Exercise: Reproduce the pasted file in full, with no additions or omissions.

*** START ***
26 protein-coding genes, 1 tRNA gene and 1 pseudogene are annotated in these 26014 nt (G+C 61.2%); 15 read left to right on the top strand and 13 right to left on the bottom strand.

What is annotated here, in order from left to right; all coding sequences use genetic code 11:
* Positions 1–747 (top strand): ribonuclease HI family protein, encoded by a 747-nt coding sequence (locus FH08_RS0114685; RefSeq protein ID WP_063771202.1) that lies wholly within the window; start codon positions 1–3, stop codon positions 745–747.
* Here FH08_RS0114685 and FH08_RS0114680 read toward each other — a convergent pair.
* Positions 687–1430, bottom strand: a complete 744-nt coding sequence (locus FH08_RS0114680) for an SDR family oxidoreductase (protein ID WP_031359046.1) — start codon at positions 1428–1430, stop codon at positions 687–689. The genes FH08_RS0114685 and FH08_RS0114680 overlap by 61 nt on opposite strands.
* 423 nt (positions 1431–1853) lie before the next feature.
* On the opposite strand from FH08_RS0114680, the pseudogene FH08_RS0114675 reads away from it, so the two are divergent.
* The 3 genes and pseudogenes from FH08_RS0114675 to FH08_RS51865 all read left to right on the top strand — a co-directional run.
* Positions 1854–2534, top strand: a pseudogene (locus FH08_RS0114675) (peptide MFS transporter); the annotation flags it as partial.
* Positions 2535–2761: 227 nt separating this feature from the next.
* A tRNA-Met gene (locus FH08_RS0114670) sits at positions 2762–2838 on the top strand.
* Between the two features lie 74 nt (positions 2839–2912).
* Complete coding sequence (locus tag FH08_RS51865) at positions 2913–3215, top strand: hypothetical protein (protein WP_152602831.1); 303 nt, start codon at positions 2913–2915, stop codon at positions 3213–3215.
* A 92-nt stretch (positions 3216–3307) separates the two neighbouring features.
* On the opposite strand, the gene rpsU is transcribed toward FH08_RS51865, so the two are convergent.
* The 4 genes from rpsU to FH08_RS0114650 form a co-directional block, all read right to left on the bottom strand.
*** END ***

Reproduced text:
26 protein-coding genes, 1 tRNA gene and 1 pseudogene are annotated in these 26014 nt (G+C 61.2%); 15 read left to right on the top strand and 13 right to left on the bottom strand.

What is annotated here, in order from left to right; all coding sequences use genetic code 11:
* Positions 1–747 (top strand): ribonuclease HI family protein, encoded by a 747-nt coding sequence (locus FH08_RS0114685; RefSeq protein ID WP_063771202.1) that lies wholly within the window; start codon positions 1–3, stop codon positions 745–747.
* Here FH08_RS0114685 and FH08_RS0114680 read toward each other — a convergent pair.
* Positions 687–1430, bottom strand: a complete 744-nt coding sequence (locus FH08_RS0114680) for an SDR family oxidoreductase (protein ID WP_031359046.1) — start codon at positions 1428–1430, stop codon at positions 687–689. The genes FH08_RS0114685 and FH08_RS0114680 overlap by 61 nt on opposite strands.
* 423 nt (positions 1431–1853) lie before the next feature.
* On the opposite strand from FH08_RS0114680, the pseudogene FH08_RS0114675 reads away from it, so the two are divergent.
* The 3 genes and pseudogenes from FH08_RS0114675 to FH08_RS51865 all read left to right on the top strand — a co-directional run.
* Positions 1854–2534, top strand: a pseudogene (locus FH08_RS0114675) (peptide MFS transporter); the annotation flags it as partial.
* Positions 2535–2761: 227 nt separating this feature from the next.
* A tRNA-Met gene (locus FH08_RS0114670) sits at positions 2762–2838 on the top strand.
* Between the two features lie 74 nt (positions 2839–2912).
* Complete coding sequence (locus tag FH08_RS51865) at positions 2913–3215, top strand: hypothetical protein (protein WP_152602831.1); 303 nt, start codon at positions 2913–2915, stop codon at positions 3213–3215.
* A 92-nt stretch (positions 3216–3307) separates the two neighbouring features.
* On the opposite strand, the gene rpsU is transcribed toward FH08_RS51865, so the two are convergent.
* The 4 genes from rpsU to FH08_RS0114650 form a co-directional block, all read right to left on the bottom strand.